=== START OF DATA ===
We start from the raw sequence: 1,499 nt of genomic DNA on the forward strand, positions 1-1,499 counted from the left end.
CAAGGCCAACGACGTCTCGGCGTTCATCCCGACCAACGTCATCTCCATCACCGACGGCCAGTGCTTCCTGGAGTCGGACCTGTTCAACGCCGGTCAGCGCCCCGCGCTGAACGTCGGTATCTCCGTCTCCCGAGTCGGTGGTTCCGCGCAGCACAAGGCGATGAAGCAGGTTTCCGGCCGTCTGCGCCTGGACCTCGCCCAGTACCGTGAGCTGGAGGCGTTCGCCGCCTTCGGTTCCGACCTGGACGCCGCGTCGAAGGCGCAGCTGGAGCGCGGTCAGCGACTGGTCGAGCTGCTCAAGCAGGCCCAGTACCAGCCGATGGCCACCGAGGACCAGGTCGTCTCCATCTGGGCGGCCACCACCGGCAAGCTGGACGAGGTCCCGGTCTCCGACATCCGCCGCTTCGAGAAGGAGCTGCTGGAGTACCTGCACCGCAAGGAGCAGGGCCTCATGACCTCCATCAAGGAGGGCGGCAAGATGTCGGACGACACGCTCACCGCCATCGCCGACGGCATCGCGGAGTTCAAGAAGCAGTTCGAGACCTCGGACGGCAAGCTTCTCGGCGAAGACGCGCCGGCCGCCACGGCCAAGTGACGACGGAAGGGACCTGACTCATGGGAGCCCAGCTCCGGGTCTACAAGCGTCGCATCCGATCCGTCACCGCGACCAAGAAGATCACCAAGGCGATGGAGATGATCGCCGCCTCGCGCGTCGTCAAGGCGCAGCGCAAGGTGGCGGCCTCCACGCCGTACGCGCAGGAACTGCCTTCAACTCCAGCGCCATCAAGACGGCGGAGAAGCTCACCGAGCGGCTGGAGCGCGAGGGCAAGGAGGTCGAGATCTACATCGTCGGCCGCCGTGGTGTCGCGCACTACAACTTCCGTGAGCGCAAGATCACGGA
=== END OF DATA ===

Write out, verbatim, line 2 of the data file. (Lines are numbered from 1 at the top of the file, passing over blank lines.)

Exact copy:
CAAGGCCAACGACGTCTCGGCGTTCATCCCGACCAACGTCATCTCCATCACCGACGGCCAGTGCTTCCTGGAGTCGGACCTGTTCAACGCCGGTCAGCGCCCCGCGCTGAACGTCGGTATCTCCGTCTCCCGAGTCGGTGGTTCCGCGCAGCACAAGGCGATGAAGCAGGTTTCCGGCCGTCTGCGCCTGGACCTCGCCCAGTACCGTGAGCTGGAGGCGTTCGCCGCCTTCGGTTCCGACCTGGACGCCGCGTCGAAGGCGCAGCTGGAGCGCGGTCAGCGACTGGTCGAGCTGCTCAAGCAGGCCCAGTACCAGCCGATGGCCACCGAGGACCAGGTCGTCTCCATCTGGGCGGCCACCACCGGCAAGCTGGACGAGGTCCCGGTCTCCGACATCCGCCGCTTCGAGAAGGAGCTGCTGGAGTACCTGCACCGCAAGGAGCAGGGCCTCATGACCTCCATCAAGGAGGGCGGCAAGATGTCGGACGACACGCTCACCGCCATCGCCGACGGCATCGCGGAGTTCAAGAAGCAGTTCGAGACCTCGGACGGCAAGCTTCTCGGCGAAGACGCGCCGGCCGCCACGGCCAAGTGACGACGGAAGGGACCTGACTCATGGGAGCCCAGCTCCGGGTCTACAAGCGTCGCATCCGATCCGTCACCGCGACCAAGAAGATCACCAAGGCGATGGAGATGATCGCCGCCTCGCGCGTCGTCAAGGCGCAGCGCAAGGTGGCGGCCTCCACGCCGTACGCGCAGGAACTGCCTTCAACTCCAGCGCCATCAAGACGGCGGAGAAGCTCACCGAGCGGCTGGAGCGCGAGGGCAAGGAGGTCGAGATCTACATCGTCGGCCGCCGTGGTGTCGCGCACTACAACTTCCGTGAGCGCAAGATCACGGA